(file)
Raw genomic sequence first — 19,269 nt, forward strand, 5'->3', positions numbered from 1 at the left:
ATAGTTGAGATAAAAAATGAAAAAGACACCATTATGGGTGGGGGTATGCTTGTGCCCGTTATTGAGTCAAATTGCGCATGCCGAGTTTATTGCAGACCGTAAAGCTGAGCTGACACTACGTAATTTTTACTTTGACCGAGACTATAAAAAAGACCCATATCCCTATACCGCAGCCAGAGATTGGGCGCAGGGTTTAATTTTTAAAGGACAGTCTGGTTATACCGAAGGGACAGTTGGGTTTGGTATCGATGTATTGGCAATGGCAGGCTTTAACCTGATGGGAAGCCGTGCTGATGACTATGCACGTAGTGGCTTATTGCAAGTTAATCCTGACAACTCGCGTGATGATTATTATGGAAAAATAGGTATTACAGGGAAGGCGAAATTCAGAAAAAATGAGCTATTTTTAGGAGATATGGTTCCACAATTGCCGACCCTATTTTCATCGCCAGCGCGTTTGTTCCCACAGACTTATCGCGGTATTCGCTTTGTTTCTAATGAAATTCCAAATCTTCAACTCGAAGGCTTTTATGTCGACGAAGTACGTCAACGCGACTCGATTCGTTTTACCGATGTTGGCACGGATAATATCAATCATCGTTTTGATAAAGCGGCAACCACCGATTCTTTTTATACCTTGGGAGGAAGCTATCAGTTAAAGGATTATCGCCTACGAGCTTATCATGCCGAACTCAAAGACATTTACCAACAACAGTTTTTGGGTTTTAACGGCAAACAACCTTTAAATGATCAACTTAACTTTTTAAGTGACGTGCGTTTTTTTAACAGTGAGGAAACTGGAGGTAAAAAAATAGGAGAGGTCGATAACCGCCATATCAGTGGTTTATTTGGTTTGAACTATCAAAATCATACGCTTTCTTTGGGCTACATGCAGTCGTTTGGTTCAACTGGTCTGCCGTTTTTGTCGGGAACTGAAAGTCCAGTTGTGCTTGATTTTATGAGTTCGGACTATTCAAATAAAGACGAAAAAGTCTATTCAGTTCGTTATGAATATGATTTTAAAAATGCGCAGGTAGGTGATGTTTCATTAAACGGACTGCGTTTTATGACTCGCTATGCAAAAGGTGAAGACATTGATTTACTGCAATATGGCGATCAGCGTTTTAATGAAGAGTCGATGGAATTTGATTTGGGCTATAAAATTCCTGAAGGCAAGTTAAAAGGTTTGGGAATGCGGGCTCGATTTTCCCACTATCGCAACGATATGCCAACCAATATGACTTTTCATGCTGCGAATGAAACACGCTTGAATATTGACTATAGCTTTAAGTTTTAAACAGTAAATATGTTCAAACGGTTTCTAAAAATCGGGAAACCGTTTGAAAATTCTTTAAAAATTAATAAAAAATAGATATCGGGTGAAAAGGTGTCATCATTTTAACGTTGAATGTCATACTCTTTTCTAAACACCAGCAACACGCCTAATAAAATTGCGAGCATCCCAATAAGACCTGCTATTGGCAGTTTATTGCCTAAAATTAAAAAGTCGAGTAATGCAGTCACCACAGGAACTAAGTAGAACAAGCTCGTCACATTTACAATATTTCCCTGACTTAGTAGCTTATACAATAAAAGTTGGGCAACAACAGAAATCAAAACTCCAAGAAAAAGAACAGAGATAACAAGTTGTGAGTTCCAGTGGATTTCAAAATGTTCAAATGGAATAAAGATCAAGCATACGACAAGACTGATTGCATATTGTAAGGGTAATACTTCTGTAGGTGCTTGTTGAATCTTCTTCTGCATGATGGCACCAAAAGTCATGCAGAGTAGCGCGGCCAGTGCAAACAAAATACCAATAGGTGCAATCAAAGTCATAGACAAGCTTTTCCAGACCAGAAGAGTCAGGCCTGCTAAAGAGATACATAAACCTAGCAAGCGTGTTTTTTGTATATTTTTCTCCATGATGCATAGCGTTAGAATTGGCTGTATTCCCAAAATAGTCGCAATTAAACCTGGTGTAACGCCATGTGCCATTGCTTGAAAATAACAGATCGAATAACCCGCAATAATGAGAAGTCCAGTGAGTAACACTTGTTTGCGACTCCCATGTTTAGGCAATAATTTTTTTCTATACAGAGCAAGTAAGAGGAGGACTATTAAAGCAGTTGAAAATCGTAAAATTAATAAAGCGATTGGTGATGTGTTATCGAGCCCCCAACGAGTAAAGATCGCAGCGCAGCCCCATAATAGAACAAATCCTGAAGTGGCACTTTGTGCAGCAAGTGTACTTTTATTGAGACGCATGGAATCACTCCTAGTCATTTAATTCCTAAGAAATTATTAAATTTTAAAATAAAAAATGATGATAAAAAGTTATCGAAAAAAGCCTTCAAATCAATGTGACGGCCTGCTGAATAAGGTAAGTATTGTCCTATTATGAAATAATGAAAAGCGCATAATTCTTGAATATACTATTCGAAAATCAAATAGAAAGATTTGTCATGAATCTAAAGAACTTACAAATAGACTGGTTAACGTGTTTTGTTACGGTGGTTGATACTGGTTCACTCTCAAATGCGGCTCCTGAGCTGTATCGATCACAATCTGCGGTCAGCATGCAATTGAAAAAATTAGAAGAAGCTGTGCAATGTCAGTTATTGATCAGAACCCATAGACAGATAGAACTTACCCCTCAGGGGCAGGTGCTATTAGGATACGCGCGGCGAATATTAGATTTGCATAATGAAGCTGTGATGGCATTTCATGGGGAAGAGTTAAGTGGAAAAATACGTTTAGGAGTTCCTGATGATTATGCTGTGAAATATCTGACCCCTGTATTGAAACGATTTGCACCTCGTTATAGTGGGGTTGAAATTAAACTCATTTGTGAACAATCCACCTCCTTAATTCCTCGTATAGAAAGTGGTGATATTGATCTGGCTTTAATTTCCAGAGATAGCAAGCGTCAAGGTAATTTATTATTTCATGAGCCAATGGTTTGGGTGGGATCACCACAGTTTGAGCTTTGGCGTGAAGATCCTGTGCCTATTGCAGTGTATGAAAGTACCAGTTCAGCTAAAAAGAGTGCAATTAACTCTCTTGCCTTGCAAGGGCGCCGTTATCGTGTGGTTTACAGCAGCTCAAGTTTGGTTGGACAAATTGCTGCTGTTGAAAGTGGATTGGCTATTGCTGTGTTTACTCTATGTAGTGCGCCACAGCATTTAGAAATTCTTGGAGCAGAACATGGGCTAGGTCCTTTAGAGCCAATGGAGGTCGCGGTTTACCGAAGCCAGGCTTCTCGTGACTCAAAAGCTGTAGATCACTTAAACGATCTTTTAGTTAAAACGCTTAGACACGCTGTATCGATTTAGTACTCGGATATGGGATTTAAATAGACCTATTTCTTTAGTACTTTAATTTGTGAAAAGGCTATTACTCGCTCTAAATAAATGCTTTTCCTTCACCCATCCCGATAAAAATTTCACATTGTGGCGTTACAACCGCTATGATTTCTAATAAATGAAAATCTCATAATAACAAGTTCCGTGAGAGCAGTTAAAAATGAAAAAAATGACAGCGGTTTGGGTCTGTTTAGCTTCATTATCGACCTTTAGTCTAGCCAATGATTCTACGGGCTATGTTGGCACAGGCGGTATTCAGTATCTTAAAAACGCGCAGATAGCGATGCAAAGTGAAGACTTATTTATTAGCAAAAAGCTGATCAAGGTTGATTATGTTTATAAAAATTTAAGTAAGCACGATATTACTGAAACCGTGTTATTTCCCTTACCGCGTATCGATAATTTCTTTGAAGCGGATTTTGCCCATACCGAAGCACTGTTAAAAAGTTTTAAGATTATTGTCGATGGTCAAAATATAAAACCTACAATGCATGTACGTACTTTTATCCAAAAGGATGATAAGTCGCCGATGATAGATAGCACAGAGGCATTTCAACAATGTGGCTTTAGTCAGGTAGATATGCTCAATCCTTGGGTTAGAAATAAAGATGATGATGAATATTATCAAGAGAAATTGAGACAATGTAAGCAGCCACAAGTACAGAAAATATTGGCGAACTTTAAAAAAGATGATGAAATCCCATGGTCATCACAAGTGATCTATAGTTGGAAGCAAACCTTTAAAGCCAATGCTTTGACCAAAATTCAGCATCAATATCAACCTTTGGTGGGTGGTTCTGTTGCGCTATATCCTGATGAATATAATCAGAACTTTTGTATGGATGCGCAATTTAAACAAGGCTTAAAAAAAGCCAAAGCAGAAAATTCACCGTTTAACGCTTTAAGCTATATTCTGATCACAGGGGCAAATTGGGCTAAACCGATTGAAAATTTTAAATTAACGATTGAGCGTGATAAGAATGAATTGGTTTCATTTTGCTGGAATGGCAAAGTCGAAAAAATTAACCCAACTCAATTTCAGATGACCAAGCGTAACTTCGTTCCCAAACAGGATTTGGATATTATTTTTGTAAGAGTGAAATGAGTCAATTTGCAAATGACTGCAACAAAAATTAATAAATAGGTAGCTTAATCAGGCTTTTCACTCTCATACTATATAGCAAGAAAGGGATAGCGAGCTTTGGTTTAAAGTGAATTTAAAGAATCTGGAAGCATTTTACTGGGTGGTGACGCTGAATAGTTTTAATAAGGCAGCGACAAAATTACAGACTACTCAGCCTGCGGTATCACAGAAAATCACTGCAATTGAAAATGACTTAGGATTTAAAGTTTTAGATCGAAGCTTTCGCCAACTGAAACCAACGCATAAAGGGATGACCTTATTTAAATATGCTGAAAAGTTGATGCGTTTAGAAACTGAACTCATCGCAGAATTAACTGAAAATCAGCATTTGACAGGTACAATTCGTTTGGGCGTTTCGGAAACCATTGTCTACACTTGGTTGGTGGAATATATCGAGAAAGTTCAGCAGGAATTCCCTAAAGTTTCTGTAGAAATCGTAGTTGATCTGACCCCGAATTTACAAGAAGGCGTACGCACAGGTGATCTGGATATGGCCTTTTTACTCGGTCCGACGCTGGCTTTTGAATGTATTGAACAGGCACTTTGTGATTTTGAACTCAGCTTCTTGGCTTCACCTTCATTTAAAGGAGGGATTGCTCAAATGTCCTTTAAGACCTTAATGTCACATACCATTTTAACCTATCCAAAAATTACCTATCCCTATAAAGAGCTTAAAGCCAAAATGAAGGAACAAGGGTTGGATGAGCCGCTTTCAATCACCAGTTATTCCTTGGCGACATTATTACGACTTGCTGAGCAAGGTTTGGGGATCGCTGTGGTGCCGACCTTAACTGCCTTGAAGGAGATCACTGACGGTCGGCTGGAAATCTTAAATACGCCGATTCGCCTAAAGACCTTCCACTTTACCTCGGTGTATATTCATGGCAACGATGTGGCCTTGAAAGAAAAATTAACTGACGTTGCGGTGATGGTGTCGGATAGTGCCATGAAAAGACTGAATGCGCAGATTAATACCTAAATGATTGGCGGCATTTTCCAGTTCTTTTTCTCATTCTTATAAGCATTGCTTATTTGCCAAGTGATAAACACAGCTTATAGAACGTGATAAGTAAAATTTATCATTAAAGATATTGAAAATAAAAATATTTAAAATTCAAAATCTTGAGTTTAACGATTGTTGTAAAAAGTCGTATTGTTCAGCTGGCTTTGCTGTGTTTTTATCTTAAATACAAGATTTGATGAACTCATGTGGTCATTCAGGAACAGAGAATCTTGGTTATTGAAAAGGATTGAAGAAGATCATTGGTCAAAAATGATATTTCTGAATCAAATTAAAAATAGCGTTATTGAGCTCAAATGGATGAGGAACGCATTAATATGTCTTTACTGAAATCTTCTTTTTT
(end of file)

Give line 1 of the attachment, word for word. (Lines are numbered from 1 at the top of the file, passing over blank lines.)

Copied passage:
Raw genomic sequence first — 19,269 nt, forward strand, 5'->3', positions numbered from 1 at the left: